Gas and oil drilling already have pumped tens of millions of dollars into the East Ohio economy. More - much more - is to come.
With the thousands of new jobs, bonanzas in lease payments to mineral rights owners and higher tax revenue will come concern about safety and environmental degradation. It is apparent already, as evidenced by protesters who disrupted Ohio Gov. John Kasich's State of the State speech.
Condemnation of Kasich or any other local or state official is premature.
Responsible public officials, the governor included, understand the state needs to enact an updated set of regulations for the gas and oil industries. Fair but tough rules are being advocated. Kasich himself warned, "You cannot degrade the environment at the same time you're producing this industry. ... The biggest companies know that you need to have tough environmental rules."
Attorney General Mike DeWine has weighed in on the issue. He called for stiffer penalties on polluters in the gas and oil industries. And, on the matter of hydraulic fracturing, he demanded more disclosure of chemicals used in the process.
"Fracking," as some refer to the practice, is essential in modern gas and oil drilling. Yet many worry some chemicals used are hazardous to the environment and to people who live near wells. Some of the major players in gas drilling already make public lists of chemicals they use.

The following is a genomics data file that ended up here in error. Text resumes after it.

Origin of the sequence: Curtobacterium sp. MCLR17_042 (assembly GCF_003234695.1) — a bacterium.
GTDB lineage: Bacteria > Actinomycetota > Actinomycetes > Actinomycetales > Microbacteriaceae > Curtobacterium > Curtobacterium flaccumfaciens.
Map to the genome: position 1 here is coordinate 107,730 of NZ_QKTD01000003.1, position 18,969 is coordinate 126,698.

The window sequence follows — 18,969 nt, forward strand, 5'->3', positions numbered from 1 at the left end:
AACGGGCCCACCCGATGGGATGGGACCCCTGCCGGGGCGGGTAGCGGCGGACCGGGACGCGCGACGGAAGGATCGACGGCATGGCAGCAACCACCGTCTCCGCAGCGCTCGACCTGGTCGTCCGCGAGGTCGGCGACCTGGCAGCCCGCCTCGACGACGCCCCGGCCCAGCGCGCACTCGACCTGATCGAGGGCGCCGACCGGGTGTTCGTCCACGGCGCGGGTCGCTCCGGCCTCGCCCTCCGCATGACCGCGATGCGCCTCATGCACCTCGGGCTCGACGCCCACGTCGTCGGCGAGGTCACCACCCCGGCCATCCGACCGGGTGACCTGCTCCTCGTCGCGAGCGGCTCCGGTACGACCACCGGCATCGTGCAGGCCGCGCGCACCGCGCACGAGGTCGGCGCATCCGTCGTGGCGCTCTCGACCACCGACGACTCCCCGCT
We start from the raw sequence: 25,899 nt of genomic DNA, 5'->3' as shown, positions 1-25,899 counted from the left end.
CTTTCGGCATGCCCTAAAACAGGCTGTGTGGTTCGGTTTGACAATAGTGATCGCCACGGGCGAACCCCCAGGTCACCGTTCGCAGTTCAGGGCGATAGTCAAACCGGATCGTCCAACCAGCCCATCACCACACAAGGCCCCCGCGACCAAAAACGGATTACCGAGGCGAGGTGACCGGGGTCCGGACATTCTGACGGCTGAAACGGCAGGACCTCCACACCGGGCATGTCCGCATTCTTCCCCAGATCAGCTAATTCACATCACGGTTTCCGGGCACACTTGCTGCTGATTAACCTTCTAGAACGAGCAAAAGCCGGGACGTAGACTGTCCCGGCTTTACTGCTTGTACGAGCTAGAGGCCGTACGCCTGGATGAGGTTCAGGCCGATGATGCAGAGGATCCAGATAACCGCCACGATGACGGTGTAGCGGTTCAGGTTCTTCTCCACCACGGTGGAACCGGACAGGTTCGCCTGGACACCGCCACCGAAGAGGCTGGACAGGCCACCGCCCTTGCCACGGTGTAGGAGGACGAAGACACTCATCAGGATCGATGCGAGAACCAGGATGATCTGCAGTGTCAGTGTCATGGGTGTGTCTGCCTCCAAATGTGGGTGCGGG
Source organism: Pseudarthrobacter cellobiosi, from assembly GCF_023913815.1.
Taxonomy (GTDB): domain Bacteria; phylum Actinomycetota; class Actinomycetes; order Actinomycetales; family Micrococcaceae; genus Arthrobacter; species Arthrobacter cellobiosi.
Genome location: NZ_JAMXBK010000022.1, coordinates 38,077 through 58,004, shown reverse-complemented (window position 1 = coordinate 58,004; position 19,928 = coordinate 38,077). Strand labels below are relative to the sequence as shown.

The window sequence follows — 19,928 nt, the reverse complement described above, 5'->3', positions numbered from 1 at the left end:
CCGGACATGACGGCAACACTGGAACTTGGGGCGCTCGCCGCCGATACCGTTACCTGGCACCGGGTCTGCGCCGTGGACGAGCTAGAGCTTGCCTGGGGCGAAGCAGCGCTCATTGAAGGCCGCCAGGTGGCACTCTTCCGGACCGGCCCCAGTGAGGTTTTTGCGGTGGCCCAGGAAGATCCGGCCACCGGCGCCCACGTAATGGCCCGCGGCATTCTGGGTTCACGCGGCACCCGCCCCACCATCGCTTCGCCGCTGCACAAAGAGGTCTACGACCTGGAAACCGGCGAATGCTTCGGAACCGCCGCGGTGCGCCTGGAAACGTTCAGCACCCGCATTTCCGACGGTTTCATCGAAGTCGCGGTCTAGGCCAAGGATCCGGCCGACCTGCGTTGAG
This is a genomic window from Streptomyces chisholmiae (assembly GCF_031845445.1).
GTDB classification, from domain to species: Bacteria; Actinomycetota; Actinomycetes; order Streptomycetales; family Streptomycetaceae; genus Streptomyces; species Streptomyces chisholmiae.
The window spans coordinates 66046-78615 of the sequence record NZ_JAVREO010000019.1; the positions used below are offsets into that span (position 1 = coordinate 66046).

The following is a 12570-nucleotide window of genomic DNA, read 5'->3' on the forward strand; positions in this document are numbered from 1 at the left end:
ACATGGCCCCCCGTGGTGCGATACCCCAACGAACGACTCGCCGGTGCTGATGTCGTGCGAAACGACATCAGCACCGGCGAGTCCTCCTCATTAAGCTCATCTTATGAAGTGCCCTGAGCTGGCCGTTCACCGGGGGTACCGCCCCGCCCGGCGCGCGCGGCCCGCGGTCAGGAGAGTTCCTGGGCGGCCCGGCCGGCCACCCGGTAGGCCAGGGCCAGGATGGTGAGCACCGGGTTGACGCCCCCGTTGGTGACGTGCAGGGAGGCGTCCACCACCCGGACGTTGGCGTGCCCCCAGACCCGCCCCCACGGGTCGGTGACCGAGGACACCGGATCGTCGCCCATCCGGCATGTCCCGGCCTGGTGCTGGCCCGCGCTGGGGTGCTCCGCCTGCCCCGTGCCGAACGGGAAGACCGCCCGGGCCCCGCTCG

Late last year, the West Virginia Legislature enacted a package of new regulations affecting the oil and gas industries. Pennsylvania officials are considering changes in their rules.
Indeed, it is time for Ohio to address the issue.
Kasich told a group of newspaper editors prior to his speech his administration and legislators have begun work on updated new regulations. He vowed not to "give away the store" to the industry.
But devising the new rules - ensuring they protect Ohioans while keeping the state competitive as a location for drilling - will take time. Much more than "fracking" is involved. As the governor noted, pipeline safety is a key consideration. So are other questions ranging from road maintenance to taxes and fees charged to drillers.
In West Virginia, no one in either industry or its critics was entirely pleased with new regulations on the gas and oil industries. Most seemed to agree what was approved by the Legislature involved reasonable compromises, however.
Ohio should proceed expeditiously but realistically on new rules. The sooner a package of proposals can be presented to the General Assembly, the sooner compromises needed to allow enactment can be made. For that reason, we urge the Kasich administration to make drafting a set of regulations one of its top priorities during the next few months.